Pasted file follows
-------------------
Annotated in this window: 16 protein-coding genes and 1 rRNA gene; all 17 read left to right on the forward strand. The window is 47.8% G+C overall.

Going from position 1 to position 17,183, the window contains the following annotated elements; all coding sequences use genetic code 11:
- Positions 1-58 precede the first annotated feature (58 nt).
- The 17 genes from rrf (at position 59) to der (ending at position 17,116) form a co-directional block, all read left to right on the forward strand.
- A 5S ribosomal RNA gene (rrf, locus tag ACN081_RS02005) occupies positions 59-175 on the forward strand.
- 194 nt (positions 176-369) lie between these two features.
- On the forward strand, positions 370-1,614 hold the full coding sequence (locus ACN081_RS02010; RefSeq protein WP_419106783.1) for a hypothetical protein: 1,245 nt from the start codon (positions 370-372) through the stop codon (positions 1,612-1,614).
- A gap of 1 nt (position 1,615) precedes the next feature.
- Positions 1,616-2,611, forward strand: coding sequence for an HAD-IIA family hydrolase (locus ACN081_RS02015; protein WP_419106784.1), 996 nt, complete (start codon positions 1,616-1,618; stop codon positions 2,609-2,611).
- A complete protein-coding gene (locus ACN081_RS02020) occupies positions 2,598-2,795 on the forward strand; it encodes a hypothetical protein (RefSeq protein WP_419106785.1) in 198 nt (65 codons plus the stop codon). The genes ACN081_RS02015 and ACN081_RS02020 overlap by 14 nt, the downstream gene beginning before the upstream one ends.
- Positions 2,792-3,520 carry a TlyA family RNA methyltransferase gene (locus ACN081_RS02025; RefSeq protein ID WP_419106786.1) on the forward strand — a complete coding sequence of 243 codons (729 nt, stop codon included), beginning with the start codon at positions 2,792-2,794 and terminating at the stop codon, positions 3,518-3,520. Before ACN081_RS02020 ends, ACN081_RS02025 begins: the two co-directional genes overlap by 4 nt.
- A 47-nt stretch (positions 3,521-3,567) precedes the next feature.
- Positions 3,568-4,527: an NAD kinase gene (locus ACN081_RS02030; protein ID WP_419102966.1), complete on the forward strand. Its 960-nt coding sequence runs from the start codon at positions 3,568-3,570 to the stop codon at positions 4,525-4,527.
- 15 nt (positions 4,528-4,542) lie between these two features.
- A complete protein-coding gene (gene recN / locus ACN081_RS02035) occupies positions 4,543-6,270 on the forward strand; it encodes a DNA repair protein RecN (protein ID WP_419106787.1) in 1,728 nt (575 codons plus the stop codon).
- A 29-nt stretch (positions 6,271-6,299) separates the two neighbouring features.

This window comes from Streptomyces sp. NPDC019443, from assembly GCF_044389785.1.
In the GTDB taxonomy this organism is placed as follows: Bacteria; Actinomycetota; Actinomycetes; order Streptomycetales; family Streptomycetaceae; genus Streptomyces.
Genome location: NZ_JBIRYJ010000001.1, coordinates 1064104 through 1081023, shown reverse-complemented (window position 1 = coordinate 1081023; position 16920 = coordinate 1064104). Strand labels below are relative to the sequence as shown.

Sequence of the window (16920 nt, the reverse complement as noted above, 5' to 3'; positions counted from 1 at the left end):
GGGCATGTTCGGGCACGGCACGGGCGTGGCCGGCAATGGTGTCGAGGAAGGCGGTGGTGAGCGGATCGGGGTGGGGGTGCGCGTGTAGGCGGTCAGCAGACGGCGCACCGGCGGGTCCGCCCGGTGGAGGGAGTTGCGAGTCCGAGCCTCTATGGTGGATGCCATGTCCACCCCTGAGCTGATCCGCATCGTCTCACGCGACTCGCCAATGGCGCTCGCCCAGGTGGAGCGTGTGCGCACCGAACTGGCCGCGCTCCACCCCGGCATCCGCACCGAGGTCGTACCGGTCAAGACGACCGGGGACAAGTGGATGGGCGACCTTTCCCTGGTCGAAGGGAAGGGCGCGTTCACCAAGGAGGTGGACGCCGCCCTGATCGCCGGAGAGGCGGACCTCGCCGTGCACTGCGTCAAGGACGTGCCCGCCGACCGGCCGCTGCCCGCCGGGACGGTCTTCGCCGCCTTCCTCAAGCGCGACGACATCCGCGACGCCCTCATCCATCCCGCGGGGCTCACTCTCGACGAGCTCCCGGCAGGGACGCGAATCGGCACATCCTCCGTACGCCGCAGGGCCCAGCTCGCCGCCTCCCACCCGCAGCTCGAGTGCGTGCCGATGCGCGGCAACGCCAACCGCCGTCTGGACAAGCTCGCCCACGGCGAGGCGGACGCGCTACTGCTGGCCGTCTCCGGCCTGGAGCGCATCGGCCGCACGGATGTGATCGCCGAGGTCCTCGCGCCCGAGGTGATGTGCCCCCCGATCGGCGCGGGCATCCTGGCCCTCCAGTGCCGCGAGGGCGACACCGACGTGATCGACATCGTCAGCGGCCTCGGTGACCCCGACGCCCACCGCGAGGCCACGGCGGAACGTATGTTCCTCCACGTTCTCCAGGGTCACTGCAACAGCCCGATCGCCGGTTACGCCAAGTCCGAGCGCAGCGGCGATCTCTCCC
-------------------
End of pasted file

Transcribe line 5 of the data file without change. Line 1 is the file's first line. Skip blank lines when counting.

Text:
- A 5S ribosomal RNA gene (rrf, locus tag ACN081_RS02005) occupies positions 59-175 on the forward strand.